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Making sure that your child is up to date on their vaccinations is essential to preventing 16 potentially harmful diseases from taking root at your child’s school. From elementary school to college, students are required to be up to date in their vaccinations in order to protect themselves and those around them from illness. The first step to make sure your child has all of his or her school vaccinations is to find a medical care center to administer the vaccinations.
To ensure that all children are protected from illness, your school or local school district may require children attending school to get certain vaccinations, such as pertussis, otherwise known as whooping cough. If you don’t know which vaccinations are required, make sure to contact your doctor or school district to make sure.
If your child misses a shot, your pediatrician can use a catch-up immunization schedule to ensure that they are well protected from disease and illness. If you’re looking for a medical care center to administer your child and protect them before starting school this fall, call Immediate Medical Care today.
Immediate Medical Care Provides the Following Immunizations:
- Hepatitis A Vaccine
• Hepatitis B Vaccine
• Influenza (Fluzone)
• Tdap (Tetanus-Diphtheria-Pertussis)
• Tuberculosis (TB)
• Yellow Fever
• Zoster (Shingles)
When the sun comes out, it’s only natural to want to lay around and take in your fill of it. But it’s important to be careful when it comes to sun exposure. Especially here in Texas, the sun is hot, and it’s out all day long. You want to carefully limit your exposure to make sure you don’t end up with sunburns, heat stroke, or worse.
With that in mind, here are a few quick tips to keep your sun exposure to a healthy medium – so you can enjoy a burn-free summer!
Don’t use out-of-date sunscreen.
Sunscreen that expired two years ago won’t help you now. The active ingredients in most sunscreens wear out over time, especially if you store them in hot places (like your glove box or the beach bag in the trunk of your car). If your sunscreen bottle has passed its expiration date, throw it away and buy a new one.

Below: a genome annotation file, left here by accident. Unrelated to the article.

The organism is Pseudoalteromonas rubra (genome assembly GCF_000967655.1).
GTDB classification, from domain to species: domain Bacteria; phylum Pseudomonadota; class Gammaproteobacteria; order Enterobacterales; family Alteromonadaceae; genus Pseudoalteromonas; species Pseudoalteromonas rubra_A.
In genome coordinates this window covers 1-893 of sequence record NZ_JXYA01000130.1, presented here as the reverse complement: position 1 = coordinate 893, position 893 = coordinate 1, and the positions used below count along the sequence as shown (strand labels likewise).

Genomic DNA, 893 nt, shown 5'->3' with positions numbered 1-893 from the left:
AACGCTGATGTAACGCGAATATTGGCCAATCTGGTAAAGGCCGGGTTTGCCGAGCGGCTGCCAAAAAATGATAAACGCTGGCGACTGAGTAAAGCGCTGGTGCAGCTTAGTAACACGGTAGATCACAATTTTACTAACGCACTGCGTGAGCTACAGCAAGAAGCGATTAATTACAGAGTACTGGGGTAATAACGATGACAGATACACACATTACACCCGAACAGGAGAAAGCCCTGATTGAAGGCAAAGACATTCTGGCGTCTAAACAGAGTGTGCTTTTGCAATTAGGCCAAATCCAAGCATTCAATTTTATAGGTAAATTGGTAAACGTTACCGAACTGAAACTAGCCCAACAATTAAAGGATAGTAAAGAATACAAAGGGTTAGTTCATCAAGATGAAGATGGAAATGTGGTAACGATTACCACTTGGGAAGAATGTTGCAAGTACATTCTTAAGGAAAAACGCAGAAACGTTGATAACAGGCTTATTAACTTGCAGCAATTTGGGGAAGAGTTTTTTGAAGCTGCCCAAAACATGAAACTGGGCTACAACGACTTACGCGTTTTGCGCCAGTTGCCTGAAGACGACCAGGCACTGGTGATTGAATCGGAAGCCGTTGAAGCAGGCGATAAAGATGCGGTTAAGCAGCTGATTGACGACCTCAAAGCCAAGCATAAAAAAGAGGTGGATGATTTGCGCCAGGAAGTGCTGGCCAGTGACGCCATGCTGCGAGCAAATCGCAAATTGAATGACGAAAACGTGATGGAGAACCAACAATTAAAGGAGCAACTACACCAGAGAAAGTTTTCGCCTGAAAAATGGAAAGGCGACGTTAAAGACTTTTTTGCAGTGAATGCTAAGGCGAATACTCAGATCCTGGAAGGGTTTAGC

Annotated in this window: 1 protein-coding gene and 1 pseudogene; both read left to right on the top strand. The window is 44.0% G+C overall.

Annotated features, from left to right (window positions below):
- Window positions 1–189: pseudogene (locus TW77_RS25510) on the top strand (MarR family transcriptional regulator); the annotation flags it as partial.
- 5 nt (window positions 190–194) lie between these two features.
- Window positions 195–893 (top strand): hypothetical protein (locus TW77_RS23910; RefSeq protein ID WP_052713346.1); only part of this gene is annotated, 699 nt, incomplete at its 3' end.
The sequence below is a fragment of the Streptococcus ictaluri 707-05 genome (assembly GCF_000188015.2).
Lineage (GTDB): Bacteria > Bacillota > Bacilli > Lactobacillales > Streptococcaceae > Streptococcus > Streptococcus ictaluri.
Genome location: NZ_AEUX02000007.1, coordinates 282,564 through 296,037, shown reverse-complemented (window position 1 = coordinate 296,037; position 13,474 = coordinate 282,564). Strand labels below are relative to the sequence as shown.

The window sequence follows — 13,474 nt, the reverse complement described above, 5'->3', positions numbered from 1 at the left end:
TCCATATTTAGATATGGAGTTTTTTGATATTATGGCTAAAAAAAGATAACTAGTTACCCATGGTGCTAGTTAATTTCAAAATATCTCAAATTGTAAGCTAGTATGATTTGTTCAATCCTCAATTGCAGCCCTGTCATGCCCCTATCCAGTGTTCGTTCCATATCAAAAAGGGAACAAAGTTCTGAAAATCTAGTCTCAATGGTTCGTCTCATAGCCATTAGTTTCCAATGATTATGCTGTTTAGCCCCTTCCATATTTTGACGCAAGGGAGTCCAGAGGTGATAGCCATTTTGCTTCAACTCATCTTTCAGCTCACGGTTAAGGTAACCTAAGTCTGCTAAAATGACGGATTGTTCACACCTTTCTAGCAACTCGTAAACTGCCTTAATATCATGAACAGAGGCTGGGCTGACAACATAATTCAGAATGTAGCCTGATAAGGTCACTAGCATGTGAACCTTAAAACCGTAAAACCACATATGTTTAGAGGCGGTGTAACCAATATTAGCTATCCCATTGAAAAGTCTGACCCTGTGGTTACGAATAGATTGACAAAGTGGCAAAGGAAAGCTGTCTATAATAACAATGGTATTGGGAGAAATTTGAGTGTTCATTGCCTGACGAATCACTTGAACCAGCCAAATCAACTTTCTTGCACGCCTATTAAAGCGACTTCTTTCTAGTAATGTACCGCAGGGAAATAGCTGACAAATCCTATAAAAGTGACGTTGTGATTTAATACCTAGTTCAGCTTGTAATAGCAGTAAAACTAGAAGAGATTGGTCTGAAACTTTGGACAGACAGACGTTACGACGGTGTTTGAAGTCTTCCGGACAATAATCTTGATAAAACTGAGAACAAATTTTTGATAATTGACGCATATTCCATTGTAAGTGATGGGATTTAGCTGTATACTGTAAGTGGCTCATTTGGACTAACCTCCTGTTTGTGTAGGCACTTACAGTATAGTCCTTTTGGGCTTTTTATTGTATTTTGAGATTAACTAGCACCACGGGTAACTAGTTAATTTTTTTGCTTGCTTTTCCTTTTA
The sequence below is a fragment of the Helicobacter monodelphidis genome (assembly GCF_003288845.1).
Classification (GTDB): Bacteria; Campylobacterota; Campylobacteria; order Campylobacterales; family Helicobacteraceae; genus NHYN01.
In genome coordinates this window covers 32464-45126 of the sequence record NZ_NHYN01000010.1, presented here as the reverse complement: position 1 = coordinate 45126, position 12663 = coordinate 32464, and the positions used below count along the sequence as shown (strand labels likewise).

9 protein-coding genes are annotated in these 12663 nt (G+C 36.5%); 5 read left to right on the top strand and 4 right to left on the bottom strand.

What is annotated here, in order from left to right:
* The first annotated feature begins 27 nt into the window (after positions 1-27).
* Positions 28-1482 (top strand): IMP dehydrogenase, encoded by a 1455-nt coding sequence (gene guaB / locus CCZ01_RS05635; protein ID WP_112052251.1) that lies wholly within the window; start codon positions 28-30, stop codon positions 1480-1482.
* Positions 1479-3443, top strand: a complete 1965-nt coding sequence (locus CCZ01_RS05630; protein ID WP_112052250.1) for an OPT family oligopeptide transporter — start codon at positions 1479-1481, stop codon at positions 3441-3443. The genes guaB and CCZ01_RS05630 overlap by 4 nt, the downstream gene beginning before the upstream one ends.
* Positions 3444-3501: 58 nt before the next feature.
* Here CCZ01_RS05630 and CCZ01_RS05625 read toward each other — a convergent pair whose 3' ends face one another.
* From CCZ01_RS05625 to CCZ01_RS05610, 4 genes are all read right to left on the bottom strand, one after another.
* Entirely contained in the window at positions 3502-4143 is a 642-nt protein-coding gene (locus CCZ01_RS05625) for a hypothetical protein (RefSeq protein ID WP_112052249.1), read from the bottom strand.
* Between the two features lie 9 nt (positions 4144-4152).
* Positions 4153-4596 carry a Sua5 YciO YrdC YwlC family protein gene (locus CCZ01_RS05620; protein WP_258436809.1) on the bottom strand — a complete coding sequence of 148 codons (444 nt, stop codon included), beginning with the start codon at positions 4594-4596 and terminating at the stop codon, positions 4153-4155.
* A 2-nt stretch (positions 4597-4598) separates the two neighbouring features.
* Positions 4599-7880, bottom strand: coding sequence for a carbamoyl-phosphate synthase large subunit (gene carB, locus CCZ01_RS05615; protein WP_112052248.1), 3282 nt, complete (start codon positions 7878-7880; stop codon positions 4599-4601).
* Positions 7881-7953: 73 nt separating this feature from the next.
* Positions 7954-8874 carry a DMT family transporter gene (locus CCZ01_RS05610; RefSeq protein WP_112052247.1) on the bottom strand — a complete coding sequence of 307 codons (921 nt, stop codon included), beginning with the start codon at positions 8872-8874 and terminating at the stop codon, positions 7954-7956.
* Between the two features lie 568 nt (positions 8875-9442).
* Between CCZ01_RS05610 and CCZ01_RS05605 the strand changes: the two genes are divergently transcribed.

Know your SPF.
You probably already know that you should be using sunscreen with at least SPF 30. So getting sunscreen with the highest SPF you can find is the smart thing to do, right? Not really. SPF 30 already blocks 96% of the sun’s UVB rays. When you go up to SPF 50, the sunscreen blocks 98% of UVB rays. At SPF 75, you’re blocking 99% of those rays. This incremental increase in protection usually isn’t worth the extra dollars you’ll pay for the sunscreen – especially since higher SPF sunscreen doesn’t last any longer on your skin. And this brings us to our next point.
Reapply your sunscreen religiously.
Putting your sunscreen on once in the morning isn’t enough. At minimum, you should reapply the sunscreen every 2 hours you’re out in the sun. If you’re swimming or sweating, you should reapply every hour at least. Check the bottle for more specific instructions – some sunscreens can only resist water (swimming, sweating) for 40 to 80 minutes!
Sure, it’s tempting to walk around all day in as little as you can get away with. But exposing that much of your skin to the sun could come back to bite (or burn) you later. Instead, use a wide-brimmed hat to shade as much of your body from the sun as possible. Wear light, loose-fitting, protective clothing. And don’t forget your sunglasses!
Avoid the sun during the most intense hours of the day.
You can’t get sunburned if you’re not out in the sun. For those days when you’re not working, go inside when the sun is at its most intense (usually from 10 AM to 4 PM) or at the very least seek out shade whenever possible. Feel free to borrow a trick from our neighbors south of the border and take a siesta inside if you have a time!